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Small changes

Some new health care options for Mass. residents

The Affordable Care Act, the “ObamaCare” law that requires Americans to enroll in health insurance, will make relatively small ripples in Massachusetts compared to other parts of the country as it rolls in in coming weeks.

But some residents will be able to receive federal aid for the first time and others must enroll in a new subsidized plan by the end of this year. A key provision of the law modeled on the Massachusetts online health insurance marketplaces went live Tuesday across the country.

The state’s 2006 health insurance law gave subsidized coverage to households with incomes up to three times the federal poverty level.

But under the federal law, that line extends to four times the poverty level — which sets the upper yearly income limits at about $46,000 a year for an individual or $94,000 for a family of four. It means that 40,000 more residents across the state will now be eligible.

The number of Franklin County residents benefiting from the change was unavailable this week — because the U.S. Census Bureau’s website was offline due to the federal government shutdown.

In another change, local residents enrolled in Commonwealth Care, the state’s subsidized insurance program for the poor, will have to switch to new plans next year.

Jason Lefferts, spokesman for the state’s insurance marketplace, the Massachusetts Health Connector, said that some will be transferred automatically to MassHealth — the state’s federally funded Medicaid program.

Lefferts said that others will have until Dec. 23 to enroll in a new plan through the Health Connector, at little to no cost. The changes will take effect Jan. 1.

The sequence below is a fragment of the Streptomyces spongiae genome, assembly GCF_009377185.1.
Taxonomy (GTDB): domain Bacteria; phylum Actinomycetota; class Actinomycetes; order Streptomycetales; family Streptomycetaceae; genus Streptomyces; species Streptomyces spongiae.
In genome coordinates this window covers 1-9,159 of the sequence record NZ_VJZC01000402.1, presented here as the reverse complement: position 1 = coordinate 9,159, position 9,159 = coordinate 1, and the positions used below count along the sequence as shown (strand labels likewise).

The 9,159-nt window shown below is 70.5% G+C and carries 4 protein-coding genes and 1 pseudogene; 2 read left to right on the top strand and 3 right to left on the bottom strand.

The number of Franklin County residents who will have to re-enroll was not available, said Leffferts, because of an inability to access census records due to the government shutdown.

The Health Connector started letting people know about the changes last month, he said.

“A significant outreach effort will begin this month, including mail, and recorded and live phone calls,” said Lefferts. “A member who does not re-enroll will hear from us at least 10 times between now and the end of the year.”

Health organizations
helping enroll

Baystate Franklin Medical Center has financial advisers who are certified application counselors, said spokeswoman Amy Swisher.

They are able to help Commonwealth Care members re-apply to new coverage or help that new bracket of people (between three and four times the poverty level) who can now apply.

She said people can call 413-773-2849 to schedule an appointment.

People have already been calling the Community Health Center of Franklin County with questions about the change, said Development Director Cameron Carey.

“The point that is concerning most people is ... the unknown,” he said. “How much is it going to cost? What’s it going to cover? Is dental coverage included?”

Health center staff have tried to reassure concerned residents that they have about 2 1∕2 months to make the appropriate changes. The Health Connector’s website, www.mahealthconnector.org, has guides and information about how to enroll.

Still some uninsured

In Franklin County, about 7.5 percent of adults below 65 (the age when people qualify for the federally funded Medicare program) are uninsured, according to Baystate Franklin Medical Center’s latest Community Health Needs Assessment.

The Community Health Center received a $65,500 grant in August to help connect local uninsured people with health insurance plans.

People who don’t enroll in health insurance will face federal penalties taken out of their federal tax returns. There is no longer a state penalty.

Next year, the penalty will be 1 percent of a person’s income (or $95 per adult, whichever is higher). It will increase to 2.5 percent (or $695 per adult) in 2016.

You can reach Chris Shores at:
cshores@recorder.com
or 413-772-0261, ext. 264

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